The Good Brothers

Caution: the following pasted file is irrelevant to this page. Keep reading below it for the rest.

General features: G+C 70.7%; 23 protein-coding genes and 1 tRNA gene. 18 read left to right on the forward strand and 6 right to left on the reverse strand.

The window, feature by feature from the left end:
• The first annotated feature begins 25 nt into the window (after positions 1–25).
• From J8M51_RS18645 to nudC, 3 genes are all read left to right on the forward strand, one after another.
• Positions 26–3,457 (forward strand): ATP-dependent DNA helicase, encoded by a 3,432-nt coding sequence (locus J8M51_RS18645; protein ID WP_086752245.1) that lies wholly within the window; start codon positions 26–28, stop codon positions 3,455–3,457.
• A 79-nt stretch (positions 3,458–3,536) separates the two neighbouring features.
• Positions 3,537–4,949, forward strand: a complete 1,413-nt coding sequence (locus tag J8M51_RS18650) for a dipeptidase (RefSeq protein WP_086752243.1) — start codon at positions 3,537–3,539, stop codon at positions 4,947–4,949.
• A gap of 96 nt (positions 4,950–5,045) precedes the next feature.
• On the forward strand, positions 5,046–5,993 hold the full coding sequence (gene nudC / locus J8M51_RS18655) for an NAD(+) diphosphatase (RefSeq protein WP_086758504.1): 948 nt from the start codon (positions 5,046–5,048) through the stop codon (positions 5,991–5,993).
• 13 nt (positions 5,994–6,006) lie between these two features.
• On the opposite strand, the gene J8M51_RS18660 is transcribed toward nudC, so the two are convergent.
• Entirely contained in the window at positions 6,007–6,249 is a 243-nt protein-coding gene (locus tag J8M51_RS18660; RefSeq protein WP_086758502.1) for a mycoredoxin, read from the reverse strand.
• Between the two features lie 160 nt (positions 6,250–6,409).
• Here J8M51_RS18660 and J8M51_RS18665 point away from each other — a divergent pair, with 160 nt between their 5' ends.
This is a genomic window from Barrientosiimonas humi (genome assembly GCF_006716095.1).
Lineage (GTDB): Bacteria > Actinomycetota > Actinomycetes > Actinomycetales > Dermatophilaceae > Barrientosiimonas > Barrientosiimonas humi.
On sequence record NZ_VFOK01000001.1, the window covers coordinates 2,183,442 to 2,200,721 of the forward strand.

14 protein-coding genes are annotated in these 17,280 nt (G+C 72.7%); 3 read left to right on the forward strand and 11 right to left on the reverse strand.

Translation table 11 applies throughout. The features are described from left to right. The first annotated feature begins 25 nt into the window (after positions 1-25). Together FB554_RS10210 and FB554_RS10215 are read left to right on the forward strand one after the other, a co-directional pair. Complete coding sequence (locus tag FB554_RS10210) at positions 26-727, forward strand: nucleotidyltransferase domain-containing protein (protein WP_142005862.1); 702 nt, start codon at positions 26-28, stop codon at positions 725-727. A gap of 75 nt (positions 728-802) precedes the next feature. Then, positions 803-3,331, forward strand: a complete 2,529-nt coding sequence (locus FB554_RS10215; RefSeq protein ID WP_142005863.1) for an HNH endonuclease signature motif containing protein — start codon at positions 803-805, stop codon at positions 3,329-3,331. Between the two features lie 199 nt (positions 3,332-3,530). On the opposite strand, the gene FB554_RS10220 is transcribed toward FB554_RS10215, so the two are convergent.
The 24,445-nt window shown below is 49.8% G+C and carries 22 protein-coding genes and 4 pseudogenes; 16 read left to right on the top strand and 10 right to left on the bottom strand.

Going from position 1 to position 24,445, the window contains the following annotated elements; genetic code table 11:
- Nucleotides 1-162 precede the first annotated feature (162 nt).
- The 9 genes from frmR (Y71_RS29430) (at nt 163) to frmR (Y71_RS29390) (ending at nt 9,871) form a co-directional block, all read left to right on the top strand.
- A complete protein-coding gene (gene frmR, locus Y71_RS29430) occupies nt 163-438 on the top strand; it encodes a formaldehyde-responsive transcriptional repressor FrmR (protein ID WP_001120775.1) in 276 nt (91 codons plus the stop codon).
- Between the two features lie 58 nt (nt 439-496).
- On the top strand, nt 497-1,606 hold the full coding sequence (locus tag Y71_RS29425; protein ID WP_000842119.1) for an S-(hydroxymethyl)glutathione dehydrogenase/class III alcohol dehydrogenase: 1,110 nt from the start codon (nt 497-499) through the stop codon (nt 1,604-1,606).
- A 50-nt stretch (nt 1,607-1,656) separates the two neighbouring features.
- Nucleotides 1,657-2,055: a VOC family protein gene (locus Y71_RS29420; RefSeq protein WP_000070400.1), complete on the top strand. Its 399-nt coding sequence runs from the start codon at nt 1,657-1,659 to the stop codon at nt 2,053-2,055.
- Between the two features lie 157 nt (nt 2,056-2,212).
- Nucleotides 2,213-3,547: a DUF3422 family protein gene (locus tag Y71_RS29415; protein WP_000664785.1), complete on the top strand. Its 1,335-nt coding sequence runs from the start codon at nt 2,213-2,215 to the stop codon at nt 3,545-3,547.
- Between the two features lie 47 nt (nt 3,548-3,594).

Formed in Richmond Hill, Toronto in 1969, this trio of brothers, including twins Brian and Bruce Good, performed in and around Toronto. They received their first big break in 1970 when they backed James Ackroyd on his album James & the Good Brothers. The album, which was released on Columbia and aided by members of the Grateful Dead, catapulted the group into the Canadian country music spotlight. The Festival Express found the group touring with Janis Joplin, the Band, Ten Years After, and the Grateful Dead. They also performed with Gordon Lightfoot and John Hammond. In 1976, the Good Brothers released their self-titled debut album, which was a mix of their traditional roots, folk, and country background with a range of rock blended in. The album earned them a Juno Award for Best Country Group, an award they received each year from 1976 to 1983. They also received a gold record for sales of their live album in 1981. In 1990, banjo player and guitarist Larry Good took time away from the band and was replaced by a son of one of the Good brothers, Travis Good. Renamed the Good, the band continued to perform until Larry returned in 2002. Travis Good left the band to form his own group, the Sadies. That same year, the trio toured Europe and released One True Thing. Throughout the decade, the Good Brothers continued to perform internationally and at various folk music festivals, and in 2004 they were inducted into the Canadian Country Music Hall of Fame. Known for their spirited live shows, they continued to release live albums like 2005's Live at the Rattlesnake Saloon and 2008's Restricted Goods. In 2015, the brothers were honored with a Lifetime Achievement Award from the Toronto Musicians Association followed a year later by an induction into the North American Country Music Association International Hall of Fame. 2017 saw the release of their 16th studio album, Wide Awake Dreamin'. ~ Jason MacNeil

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